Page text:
With attention spans shrinking, knowing how and which content audiences choose to interact with is more valuable than ever. Understanding the attention economy is essential for both publishers and advertisers to gain more insight and deliver a relevant, positive user experience.
Let’s break down what the attention economy is, how it affects users and publishers in 2023, and the best ways to game the increasingly competitive digital landscape.
The term “attention economy” was first coined by psychologist and economist Herbert A. Simon in the late 1960s. At the time, Simon was primarily noting the detriment of multitasking, but his observations on the attention economy also addressed an overarching issue of information overload -- something which has only grown increasingly relevant.
"A wealth of information creates a poverty of attention." - Herbert A. Simon
In 2023, the average American is exposed to as many as 4,000 - 10,000 ads daily, so it's no surprise that attention is a hotter commodity than ever. Already, many of the metrics marketers use to measure success are gauging attention: views, time spent on page, and session duration to name a few. It only makes sense that the way we advertise should shift, too.
While there’s an abundance of changes that publishers can make to stay on top of the attention economy, in this article we’re only touching on three impactful ideas:
According to a survey conducted by the Pew Research Center, three-in-ten Americans between 18- and 49-years of age report being online “constantly.” This presents a double-edged sword for publishers.
On the one hand, more people spending more time online presents more opportunities for businesses to expand their reach and drive revenue. On the other hand, how do you advertise to an audience of millions who are constantly inundated by thousands of ads?
For some businesses, the easy answer has been merely creating something eye-catching, leading to annoying pop-ups and flashy banners. However, for publishers interested in growing advertiser relationships, delivering a positive user experience, and scaling their business, the answer should be contextual targeting.
Contextual targeting is when publishers display ads based on the ad slot’s surrounding content. Since contextual targeting doesn’t rely on personal information, it’s a key way for publishers to uphold user privacy while still monetizing their site and app.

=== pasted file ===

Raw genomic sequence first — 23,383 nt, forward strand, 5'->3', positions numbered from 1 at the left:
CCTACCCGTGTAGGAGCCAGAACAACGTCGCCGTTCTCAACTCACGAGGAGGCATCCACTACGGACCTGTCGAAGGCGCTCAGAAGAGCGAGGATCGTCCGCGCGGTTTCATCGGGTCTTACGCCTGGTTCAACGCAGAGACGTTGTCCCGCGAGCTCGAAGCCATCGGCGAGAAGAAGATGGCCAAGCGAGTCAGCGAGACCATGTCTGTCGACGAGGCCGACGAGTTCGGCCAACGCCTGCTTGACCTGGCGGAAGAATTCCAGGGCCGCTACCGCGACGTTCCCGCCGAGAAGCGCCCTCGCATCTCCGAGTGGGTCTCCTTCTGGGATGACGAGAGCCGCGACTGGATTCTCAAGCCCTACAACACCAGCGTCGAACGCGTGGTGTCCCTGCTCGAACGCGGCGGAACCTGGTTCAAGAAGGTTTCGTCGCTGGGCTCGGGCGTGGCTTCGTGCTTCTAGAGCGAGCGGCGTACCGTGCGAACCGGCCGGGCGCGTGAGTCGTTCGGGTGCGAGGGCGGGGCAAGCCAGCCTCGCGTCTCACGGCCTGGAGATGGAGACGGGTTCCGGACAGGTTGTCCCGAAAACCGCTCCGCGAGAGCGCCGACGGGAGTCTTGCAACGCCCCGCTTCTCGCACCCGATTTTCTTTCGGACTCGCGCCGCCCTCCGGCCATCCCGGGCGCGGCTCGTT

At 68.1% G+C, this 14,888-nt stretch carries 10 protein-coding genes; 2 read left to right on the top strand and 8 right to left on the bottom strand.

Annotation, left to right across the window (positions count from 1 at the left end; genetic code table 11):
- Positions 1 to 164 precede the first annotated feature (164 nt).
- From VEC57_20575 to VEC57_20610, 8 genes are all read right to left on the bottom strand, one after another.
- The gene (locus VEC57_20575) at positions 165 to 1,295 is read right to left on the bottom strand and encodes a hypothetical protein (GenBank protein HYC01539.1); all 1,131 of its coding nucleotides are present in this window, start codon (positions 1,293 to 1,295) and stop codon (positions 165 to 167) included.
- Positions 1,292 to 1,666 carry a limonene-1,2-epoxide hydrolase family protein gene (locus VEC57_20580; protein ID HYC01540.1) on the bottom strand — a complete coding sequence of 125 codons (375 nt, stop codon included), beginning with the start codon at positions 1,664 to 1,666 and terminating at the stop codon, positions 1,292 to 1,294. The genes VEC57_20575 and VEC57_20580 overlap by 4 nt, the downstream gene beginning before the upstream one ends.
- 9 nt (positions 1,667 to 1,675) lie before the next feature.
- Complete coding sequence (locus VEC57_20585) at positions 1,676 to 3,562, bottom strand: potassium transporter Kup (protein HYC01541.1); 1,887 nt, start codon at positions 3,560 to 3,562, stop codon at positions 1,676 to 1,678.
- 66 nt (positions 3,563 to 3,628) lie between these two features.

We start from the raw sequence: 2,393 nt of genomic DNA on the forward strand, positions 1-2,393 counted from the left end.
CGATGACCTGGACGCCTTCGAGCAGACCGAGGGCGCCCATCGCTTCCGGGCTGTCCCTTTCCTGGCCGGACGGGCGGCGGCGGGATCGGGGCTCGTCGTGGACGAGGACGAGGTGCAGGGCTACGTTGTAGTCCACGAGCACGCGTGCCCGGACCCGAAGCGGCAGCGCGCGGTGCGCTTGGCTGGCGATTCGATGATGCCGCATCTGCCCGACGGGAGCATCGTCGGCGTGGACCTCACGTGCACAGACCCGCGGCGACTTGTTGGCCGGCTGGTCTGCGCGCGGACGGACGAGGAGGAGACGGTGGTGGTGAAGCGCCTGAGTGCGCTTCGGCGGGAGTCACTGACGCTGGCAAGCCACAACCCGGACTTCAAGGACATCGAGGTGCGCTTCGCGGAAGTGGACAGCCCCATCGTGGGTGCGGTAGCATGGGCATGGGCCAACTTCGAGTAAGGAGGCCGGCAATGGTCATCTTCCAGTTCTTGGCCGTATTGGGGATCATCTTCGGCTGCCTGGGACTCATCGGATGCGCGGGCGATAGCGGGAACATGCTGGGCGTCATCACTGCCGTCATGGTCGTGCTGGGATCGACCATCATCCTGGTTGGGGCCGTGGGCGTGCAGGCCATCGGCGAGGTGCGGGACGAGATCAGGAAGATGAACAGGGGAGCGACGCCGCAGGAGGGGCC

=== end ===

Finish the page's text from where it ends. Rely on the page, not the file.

Contextual targeting doesn’t just present a strategy for splicing broad audiences into more insightful niches: it provides users with relevant, usable content and an overall improved ad experience.
A 2022 report by Nielson and Seedtag revealed the following:
Users know that their attention is valuable and they don’t want their time wasted on content that isn’t a value add. Contextual targeting enhances rather than detracts from the user experience.
Pop-up ads have the right idea, but poor execution. Creating an eye-catching, compelling ad is good, given that it enhances the user experience rather than detracts from it. Native ads are one way that publishers and advertisers can deliver users captivating ad content in a refreshing, new way.
Standardized display ads have long been the go-to for publishers and advertisers alike. Powered by client-side ad tags, these ads can be slow, blocky, and creatively stifling.
Native ads, however, both look and feel more engaging since they can offer a more tailored and interactive user experience. By definition, native advertising seamlessly blends into surrounding content, like a social feed, homepage, search results, and more.
Even more reasons to optimize native advertising include value that goes beyond aesthetics, including:
Here are our honorable mentions for Kevel-powered native ads:
Attention spans are shrinking and choice fatigue is plaguing users online. This is why speed is key to successfully operating within the attention economy. The first five seconds of page-load time have the highest impact on conversion rates. For 82% of users, slow page speeds impact willingness to buy from a brand.
If you’re serious about prioritizing the speed of your platform, making the switch to server-side ads is a good start. Not only does server-side support the aforementioned native ad units, but a recent Kevel client check revealed 40x faster GAM fetch times with a server-side API request than with client-side ad tags.
Making the shift to a server-side ad strategy also gives publishers the opportunity to decrease their dependence on third-party ad tags. With Apple, Google, and Mozilla having all announced plans to dissolve third-party cookie use in the coming months, it’s not a stretch to say that now’s the time to futureproof your ad strategy with server-side ad serving.
To learn more about the benefits of server-side versus client-side ads, check out our eBook here.
Our three ways to hack the attention economy -- optimizing contextual targeting, integrating with native ads, and improving site speed with server-side ads -- are all strategies which will take time and teamwork upfront.
While solutions like Kevel’s APIs can help publishers launch their ad platforms, the passion to put the user experience first has to come from brands themselves. But by embracing customer-first advertising strategies, not only can publishers position themselves to better capture user attention, but more importantly, trust and respect.
Kevel helps publishers build and scale their dream ad tech stack. Talk to us today.